According to local newspaper The Daily Star, “Smoking rates in Lebanon are among the highest in the world, with 42 percent of men and 27 percent of adult women smoking.” In addition to cigarettes, the Lebanese often smoke nargilehs (also known as arguileh, shisha or hookah pipes): water pipes that are heated with live coals, used to smoke fruit-flavored tobacco. The water serves to cool the smoke, and establishments serving nargileh typically have one or more staff specially dedicated to bringing the tall pipe to your table, lighting it up (by smoking it a bit – and changing the mouthpiece before handing it over), and stopping by with more coals to keep the pipe going. Nargileh smoking seems especially popular with women, and in particular, with Muslim women. They are smoked at cafés and restaurants (now just those with outdoor seating), at the beach, I’ve also seen ladies sitting and smoking at the amusement park and at a waterslide park, while the children play.

 

Despite its popularity, one of the people I met in my first couple of weeks here pronounced that “smoking one nargileh is the equivalent of smoking 40 cigarettes.” Couldn’t find anything to back up that stat online, but did find some other proclamations: “One nargileh pipe has 100 times the smoke as a cigarette.” “Because the tobacco is heated rather than burnt, there is less tar.” “The levels of carbon monoxide produced and absorbed is likely as much or more in a nargileh as in cigarettes.” (But how many cigarettes?) “A pipe has nicotine the equivalent of 10 cigarettes.” (But you don’t necessarily smoke the entire pipe’s worth.) Effects vary not only according to how long you’re smoking your pipe, but what type of pipe it is (they come in different shapes and sizes). The nebulous details lend themselves nicely to ignoring the effects of nargileh smoking, although clearly, anyone could agree that it’s harmful. But that’s not stopping an estimated one-third of high school students in Lebanon from lighting up a pipe (as opposed to an estimated 6% that smoke cigarettes). I’m all for supporting cultural practices, but when they’re harmful, a little legal determent can be a good thing.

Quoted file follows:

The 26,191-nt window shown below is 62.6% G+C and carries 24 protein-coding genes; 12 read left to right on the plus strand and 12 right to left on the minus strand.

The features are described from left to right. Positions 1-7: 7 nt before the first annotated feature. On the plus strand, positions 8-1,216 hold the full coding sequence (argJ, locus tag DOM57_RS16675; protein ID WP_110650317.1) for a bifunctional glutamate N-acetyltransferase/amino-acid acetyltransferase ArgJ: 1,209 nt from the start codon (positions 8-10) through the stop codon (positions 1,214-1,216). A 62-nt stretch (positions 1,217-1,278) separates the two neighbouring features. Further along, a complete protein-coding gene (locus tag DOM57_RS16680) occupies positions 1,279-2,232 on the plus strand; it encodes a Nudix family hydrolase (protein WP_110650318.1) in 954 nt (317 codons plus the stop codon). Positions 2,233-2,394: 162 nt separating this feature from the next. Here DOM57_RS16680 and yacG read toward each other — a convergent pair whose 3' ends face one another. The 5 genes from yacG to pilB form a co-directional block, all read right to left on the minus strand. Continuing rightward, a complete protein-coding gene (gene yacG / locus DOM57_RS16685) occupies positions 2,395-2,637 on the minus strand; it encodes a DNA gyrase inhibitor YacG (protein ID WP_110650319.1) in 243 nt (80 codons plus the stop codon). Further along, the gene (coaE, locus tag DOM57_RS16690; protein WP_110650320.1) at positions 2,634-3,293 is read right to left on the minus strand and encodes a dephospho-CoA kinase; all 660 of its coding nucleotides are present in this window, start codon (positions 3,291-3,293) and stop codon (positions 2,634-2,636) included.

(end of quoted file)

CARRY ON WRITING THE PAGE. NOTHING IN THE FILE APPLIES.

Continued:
Attacks in Tripoli, protests in the Bekaa and Beirut – figuratively speaking, there are fires in Lebanon. But thankfully, no more smoke.

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Beirut Beaches

In my last post I wrote about increasing tensions in Beirut. Then I mentioned that I was on the beach in Sicily. Frivolous on my part?

Before arriving to Lebanon, I might have thought so. But with a summer in and out of Beirut under my belt, I know better. Beirutis are passionate, maybe even obsessed, about going to the beach. In one of the memoirs about the city I read during my first month here, the author recounted a friend´s desperation to go to the beach when the city was under siege during the 2006 war with Israel. At the moment of a brief cease-fire, the friend leapt into her car, and drove furiously to get out of town. One highway tunnel was blocked at the end by a lone, but heavily-armed soldier. She turned back, tried another route, and another, and another, until she found a way out of town and a day on the beach.